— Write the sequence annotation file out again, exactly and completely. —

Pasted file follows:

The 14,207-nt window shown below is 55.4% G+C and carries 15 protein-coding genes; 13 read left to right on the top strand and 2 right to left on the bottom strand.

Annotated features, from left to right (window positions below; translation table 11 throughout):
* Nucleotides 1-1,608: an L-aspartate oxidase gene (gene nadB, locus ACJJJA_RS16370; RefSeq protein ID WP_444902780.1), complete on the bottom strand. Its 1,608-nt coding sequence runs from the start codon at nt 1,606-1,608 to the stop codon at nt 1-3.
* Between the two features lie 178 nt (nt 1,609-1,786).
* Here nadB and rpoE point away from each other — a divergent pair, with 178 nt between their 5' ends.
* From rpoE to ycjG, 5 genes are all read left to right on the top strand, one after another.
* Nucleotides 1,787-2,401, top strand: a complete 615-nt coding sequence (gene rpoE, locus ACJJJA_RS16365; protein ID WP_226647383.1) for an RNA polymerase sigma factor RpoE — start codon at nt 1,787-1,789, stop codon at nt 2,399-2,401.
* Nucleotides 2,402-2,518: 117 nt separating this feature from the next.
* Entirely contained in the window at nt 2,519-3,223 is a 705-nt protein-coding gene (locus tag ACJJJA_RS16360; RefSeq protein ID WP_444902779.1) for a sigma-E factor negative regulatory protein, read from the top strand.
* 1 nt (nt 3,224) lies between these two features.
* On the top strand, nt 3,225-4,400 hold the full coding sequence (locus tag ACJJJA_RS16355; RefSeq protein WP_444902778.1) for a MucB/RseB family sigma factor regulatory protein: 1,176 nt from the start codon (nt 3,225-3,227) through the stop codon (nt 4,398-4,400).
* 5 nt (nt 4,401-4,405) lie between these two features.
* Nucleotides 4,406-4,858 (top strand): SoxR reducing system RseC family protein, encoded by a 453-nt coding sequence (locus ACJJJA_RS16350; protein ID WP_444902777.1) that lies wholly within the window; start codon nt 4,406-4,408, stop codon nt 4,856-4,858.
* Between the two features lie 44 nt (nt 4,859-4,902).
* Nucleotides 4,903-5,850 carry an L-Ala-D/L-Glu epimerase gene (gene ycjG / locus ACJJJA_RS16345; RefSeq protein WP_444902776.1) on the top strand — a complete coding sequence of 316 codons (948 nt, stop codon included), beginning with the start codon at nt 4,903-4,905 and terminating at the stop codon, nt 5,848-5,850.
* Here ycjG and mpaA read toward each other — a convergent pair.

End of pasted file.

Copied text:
The 14,207-nt window shown below is 55.4% G+C and carries 15 protein-coding genes; 13 read left to right on the top strand and 2 right to left on the bottom strand.

Annotated features, from left to right (window positions below; translation table 11 throughout):
* Nucleotides 1-1,608: an L-aspartate oxidase gene (gene nadB, locus ACJJJA_RS16370; RefSeq protein ID WP_444902780.1), complete on the bottom strand. Its 1,608-nt coding sequence runs from the start codon at nt 1,606-1,608 to the stop codon at nt 1-3.
* Between the two features lie 178 nt (nt 1,609-1,786).
* Here nadB and rpoE point away from each other — a divergent pair, with 178 nt between their 5' ends.
* From rpoE to ycjG, 5 genes are all read left to right on the top strand, one after another.
* Nucleotides 1,787-2,401, top strand: a complete 615-nt coding sequence (gene rpoE, locus ACJJJA_RS16365; protein ID WP_226647383.1) for an RNA polymerase sigma factor RpoE — start codon at nt 1,787-1,789, stop codon at nt 2,399-2,401.
* Nucleotides 2,402-2,518: 117 nt separating this feature from the next.
* Entirely contained in the window at nt 2,519-3,223 is a 705-nt protein-coding gene (locus tag ACJJJA_RS16360; RefSeq protein ID WP_444902779.1) for a sigma-E factor negative regulatory protein, read from the top strand.
* 1 nt (nt 3,224) lies between these two features.
* On the top strand, nt 3,225-4,400 hold the full coding sequence (locus tag ACJJJA_RS16355; RefSeq protein WP_444902778.1) for a MucB/RseB family sigma factor regulatory protein: 1,176 nt from the start codon (nt 3,225-3,227) through the stop codon (nt 4,398-4,400).
* 5 nt (nt 4,401-4,405) lie between these two features.
* Nucleotides 4,406-4,858 (top strand): SoxR reducing system RseC family protein, encoded by a 453-nt coding sequence (locus ACJJJA_RS16350; protein ID WP_444902777.1) that lies wholly within the window; start codon nt 4,406-4,408, stop codon nt 4,856-4,858.
* Between the two features lie 44 nt (nt 4,859-4,902).
* Nucleotides 4,903-5,850 carry an L-Ala-D/L-Glu epimerase gene (gene ycjG / locus ACJJJA_RS16345; RefSeq protein WP_444902776.1) on the top strand — a complete coding sequence of 316 codons (948 nt, stop codon included), beginning with the start codon at nt 4,903-4,905 and terminating at the stop codon, nt 5,848-5,850.
* Here ycjG and mpaA read toward each other — a convergent pair.